|Voss, Kenneth - Ken|
Submitted to: Toxicological Sciences
Publication Type: Abstract Only
Publication Acceptance Date: 1/30/2005
Publication Date: 3/15/2005
Citation: Xiao, S., Anderson, S.P., Swanson, C., Bahnemann, R., Voss, K.A., Stauber, A.J., Corton, J.C. 2005. Activation of peroxisome proliferator-activated receptor alpha enhances hepatocyte apoptosis. Toxicological Sciences. 84(S1):469. Interpretive Summary: Abstract - no summary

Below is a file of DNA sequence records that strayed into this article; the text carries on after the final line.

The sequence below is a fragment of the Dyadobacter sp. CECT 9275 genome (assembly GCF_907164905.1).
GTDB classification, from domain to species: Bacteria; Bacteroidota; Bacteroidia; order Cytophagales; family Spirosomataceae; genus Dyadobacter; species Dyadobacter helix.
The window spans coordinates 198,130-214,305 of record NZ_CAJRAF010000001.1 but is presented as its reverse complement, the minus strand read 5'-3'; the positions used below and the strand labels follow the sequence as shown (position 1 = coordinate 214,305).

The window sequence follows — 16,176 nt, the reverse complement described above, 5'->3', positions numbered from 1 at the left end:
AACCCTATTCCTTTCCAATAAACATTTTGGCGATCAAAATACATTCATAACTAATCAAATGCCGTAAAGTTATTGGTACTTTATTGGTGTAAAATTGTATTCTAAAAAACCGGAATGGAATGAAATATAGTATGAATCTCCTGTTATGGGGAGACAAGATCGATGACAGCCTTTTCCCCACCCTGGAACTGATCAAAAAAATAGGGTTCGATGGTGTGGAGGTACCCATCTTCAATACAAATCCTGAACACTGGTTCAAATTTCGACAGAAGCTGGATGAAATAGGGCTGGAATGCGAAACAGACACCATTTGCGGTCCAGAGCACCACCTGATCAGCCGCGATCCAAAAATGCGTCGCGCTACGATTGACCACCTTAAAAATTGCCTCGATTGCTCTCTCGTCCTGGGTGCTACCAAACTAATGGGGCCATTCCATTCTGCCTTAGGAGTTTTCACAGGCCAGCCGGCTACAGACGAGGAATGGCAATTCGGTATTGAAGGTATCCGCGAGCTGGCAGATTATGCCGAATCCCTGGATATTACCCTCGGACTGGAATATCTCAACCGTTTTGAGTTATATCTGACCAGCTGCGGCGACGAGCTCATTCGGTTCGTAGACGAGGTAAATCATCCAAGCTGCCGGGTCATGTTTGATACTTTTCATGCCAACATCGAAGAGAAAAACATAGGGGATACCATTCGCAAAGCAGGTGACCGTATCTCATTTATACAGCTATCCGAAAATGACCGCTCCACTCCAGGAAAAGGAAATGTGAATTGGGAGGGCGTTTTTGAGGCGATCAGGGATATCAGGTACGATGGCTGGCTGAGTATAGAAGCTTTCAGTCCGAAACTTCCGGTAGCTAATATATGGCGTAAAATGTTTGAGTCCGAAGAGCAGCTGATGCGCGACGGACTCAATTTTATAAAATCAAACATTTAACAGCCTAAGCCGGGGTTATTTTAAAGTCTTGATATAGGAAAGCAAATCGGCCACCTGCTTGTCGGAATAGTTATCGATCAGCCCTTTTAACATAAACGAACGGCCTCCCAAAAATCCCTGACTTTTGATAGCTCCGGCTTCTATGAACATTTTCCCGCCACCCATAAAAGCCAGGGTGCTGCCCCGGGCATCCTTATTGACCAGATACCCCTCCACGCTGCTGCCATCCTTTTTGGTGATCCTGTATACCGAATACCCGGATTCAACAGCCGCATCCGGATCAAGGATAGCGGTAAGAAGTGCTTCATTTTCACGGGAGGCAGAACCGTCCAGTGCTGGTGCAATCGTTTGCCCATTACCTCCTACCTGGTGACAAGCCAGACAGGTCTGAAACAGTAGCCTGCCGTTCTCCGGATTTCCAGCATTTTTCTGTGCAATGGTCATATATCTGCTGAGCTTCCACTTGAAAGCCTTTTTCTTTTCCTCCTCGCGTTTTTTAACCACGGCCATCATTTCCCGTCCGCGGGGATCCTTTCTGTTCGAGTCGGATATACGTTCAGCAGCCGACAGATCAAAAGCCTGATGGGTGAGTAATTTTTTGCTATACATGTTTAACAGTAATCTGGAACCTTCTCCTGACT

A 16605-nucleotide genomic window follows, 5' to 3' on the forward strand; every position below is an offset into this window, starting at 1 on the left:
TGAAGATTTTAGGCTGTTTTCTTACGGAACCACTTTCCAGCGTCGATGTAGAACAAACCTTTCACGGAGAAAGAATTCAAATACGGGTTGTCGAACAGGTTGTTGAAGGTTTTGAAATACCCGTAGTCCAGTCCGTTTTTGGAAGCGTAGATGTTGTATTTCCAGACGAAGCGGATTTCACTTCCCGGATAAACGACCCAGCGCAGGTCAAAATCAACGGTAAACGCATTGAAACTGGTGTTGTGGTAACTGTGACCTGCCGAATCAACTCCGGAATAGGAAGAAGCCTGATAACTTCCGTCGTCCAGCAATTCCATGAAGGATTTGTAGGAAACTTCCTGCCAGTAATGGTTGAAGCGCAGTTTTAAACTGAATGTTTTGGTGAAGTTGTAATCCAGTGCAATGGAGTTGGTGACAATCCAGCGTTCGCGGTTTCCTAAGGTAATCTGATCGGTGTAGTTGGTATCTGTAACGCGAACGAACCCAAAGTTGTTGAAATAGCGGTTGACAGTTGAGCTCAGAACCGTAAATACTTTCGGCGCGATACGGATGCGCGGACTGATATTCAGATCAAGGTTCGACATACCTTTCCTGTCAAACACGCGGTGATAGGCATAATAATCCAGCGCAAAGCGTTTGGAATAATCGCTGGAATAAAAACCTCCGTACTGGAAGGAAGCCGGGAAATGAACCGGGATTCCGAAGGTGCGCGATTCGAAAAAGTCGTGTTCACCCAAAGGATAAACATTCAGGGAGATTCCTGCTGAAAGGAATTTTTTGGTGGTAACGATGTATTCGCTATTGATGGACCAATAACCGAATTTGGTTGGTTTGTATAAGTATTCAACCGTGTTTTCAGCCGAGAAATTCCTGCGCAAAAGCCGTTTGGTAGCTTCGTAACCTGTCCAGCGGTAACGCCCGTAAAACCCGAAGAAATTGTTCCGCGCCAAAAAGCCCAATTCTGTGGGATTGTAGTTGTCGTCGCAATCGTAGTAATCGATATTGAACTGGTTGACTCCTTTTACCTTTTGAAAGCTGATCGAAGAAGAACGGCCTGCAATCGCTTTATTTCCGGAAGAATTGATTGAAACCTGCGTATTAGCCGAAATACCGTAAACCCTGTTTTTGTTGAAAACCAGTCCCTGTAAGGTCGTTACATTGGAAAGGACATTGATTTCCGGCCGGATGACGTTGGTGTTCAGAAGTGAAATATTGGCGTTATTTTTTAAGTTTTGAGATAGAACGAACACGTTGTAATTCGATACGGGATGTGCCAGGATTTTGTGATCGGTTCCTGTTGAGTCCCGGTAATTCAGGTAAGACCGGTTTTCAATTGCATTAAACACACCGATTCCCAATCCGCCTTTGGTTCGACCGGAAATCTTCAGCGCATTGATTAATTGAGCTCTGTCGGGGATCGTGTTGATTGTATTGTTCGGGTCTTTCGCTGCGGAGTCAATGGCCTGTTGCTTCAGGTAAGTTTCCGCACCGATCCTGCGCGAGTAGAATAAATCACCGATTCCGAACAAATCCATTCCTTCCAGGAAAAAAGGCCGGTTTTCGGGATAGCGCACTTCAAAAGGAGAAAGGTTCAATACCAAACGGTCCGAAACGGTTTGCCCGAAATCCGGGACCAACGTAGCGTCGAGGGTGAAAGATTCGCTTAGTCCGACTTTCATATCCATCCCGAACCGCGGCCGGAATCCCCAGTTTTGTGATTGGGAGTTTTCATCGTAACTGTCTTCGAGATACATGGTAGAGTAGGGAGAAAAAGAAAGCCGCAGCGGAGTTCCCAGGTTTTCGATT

Technical Abstract: Chronic exposure to peroxisome proliferators (PP) leads to increased incidence of liver tumors in rodents. Liver tumor induction is thought to require increased hepatocyte proliferation and suppression of apoptosis. Transcript profiling showed increased expression of pro-apoptosis genes and decreased expression of anti-apoptotic genes in the livers of mice exposed to the PP WY14, 643 (WY). We tested the hypothesis that prior exposure to WY would increase susceptibility to apoptosis inducers such as Jo2, an antibody which activates the Fas (Apo-1/CD95) death pathway. When compared to their untreated counterparts, wild-type mice pretreated with WY exhibited increased caspase-3 activation and hepatocyte apoptosis following challenge with Jo2. Livers from WY-treated PP-activated receptor alpha (PPAR alpha)-null mice were resistant to the effects of Jo2. In the absence of Jo2, wild-type mice treated with WY exhibited increases in the activated form of caspase-9. As caspase-9 is a component of the apoptosome, we examined the expression of upstream effectors of apoptosome activity including members of the Bcl-2 family. Only the levels of the anti-apoptotic Mcl-1 transcript and protein were significantly altered by PP. The effects of PPARalpha activation on apoptosis were not specific to Jo2 as PPARalpha-null mice were also resistant to another treatment that induces hepatocyte apoptosis. Theses results 1) demonstrate PPARalpha activation increases sensitivity of hepatocytes to apoptosis, 2) imply that PP exposure does not consistently lead to suppression of apoptosis in hepatocarcinogenesis and 3) indentify a mechanism by which PPARalpha could serve as a pharmacological target in diseases where apoptosis is a contributing feature.